Next, the Government intends to offer evidence surrounding Defendant's January 30, 2019 arrest on an outstanding warrant that had been issued following his indictment in the current case. (Id.) Defendant was apprehended in the same gray Ford Fusion registered under his name and address that the SOI had alerted agents to in March, but bearing a different license plate. (Id. at 5- 6.) Officers found $4, 545 in cash on Defendant's person and “seven ounces of methamphetamine, divided into seven plastic bags, containing approximately one ounce of methamphetamine each, ” in the vehicle. (Id. at 6.)

         Finally, the Government seeks to introduce text messages found on a cellular phone seized from Defendant during his January 30, 2010 arrest that “confirm that Defendant continued to sell methamphetamine after the instant offense and up until the arrest.” (Id.) The cellular phone has a different number than the number through which the UC coordinated the May 8, 2018 drug purchase from “Mario.” (Id.) In addition, the Government seeks to introduce “[r]ecorded jail calls between Defendant and his wife that show that Defendant has continued to coordinate sales of methamphetamine while in the custody of the U.S. Marshal.” (Id. at 6.) The Government asserts that in these text messages and calls Defendant uses “the same communication style” that Mario used when communicating with the UC to coordinate the charged drug sale in May 2018, including use of “code words” rather than referring to drugs by name. (Id.)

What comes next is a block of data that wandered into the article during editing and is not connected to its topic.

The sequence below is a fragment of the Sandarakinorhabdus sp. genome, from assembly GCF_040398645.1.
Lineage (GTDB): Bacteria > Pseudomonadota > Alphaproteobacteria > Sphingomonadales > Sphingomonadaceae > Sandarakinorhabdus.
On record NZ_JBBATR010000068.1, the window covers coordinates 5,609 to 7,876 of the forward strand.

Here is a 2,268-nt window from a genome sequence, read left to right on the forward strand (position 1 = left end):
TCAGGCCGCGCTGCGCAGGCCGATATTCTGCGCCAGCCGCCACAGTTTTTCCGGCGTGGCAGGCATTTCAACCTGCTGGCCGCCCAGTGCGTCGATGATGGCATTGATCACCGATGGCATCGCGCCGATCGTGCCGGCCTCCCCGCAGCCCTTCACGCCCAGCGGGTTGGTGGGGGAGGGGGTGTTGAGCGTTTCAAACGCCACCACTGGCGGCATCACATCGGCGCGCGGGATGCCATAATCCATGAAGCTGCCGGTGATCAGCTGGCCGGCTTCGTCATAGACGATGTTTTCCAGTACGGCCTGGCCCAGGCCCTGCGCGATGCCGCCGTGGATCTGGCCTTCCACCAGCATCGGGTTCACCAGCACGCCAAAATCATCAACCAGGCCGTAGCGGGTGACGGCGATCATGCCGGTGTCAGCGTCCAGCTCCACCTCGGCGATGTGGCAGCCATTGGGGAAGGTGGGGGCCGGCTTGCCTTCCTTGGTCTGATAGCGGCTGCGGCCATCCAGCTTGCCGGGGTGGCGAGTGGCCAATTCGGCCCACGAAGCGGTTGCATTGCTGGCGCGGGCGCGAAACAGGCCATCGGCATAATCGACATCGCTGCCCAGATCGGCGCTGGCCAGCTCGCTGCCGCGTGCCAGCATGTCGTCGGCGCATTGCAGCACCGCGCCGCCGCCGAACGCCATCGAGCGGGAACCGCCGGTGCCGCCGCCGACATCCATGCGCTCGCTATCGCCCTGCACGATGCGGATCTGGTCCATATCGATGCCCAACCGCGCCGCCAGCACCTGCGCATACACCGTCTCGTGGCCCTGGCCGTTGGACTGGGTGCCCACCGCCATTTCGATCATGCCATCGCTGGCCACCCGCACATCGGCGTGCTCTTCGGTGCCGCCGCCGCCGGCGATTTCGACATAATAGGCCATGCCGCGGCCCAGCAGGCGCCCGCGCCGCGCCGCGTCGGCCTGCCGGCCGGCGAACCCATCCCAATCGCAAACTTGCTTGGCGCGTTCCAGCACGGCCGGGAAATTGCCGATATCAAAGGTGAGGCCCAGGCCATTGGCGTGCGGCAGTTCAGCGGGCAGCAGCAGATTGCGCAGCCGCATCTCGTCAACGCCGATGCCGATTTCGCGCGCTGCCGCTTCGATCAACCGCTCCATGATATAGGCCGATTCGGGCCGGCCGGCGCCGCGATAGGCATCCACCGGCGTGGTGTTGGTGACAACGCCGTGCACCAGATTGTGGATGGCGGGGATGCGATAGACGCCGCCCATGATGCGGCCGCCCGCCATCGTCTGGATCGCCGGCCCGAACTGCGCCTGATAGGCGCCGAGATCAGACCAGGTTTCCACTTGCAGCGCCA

The Government argues that each of these subsequent “bad acts”-(i) possession of 74 grams of methamphetamine, other narcotics, and a digital scale in his gray Ford Fusion; (ii) possession of seven ounces of methamphetamine divided into multiple one-ounce bags in his gray Ford Fusion; and (iii) various coded communications suggesting involvement in narcotics trafficking-are all admissible to show Defendant's identity, knowledge, and intent regarding the charged count of distribution of methamphetamine on May 8, 2018. (See Id. at 6-7.) Defendant urges the Court to exclude all such evidence because it is unduly prejudicial and irrelevant since knowledge and intent are not at issue in the case. (See Doc. 76 at 4-5.) Further, Defendant argues that none of the proffered evidence of subsequent bad acts rises to the level of “signature quality” and thus cannot be properly admitted to prove identity in this case. (Id. at 6.)

         B. Legal Standard for Rule 404(b) Evidence

          Under Federal Rule of Evidence 404(b)(1), “[e]vidence of a crime, wrong, or other act is not admissible to prove a person's character in order to show that on a particular occasion the person acted in accordance with the character.” But such evidence may be admissible if offered to prove something other than criminal propensity, including “motive, opportunity, intent, preparation, plan, knowledge, identity, absence of mistake, or lack of accident.” Fed.R.Evid. 404(b)(2). In the Tenth Circuit, courts apply the four-part test articulated in Huddleston v. United States, 485 U.S. 681, 691-92 (1988), to determine the admissibility of Rule 404(b) evidence:

(1) [the] evidence of other crimes, wrongs, or acts must be introduced for a proper purpose; (2) the evidence must be relevant; (3) the court must make a Rule 403 determination whether the probative value of the similar acts is substantially outweighed by its potential for unfair prejudice; and (4) the court, upon request, must instruct the jury that the evidence ...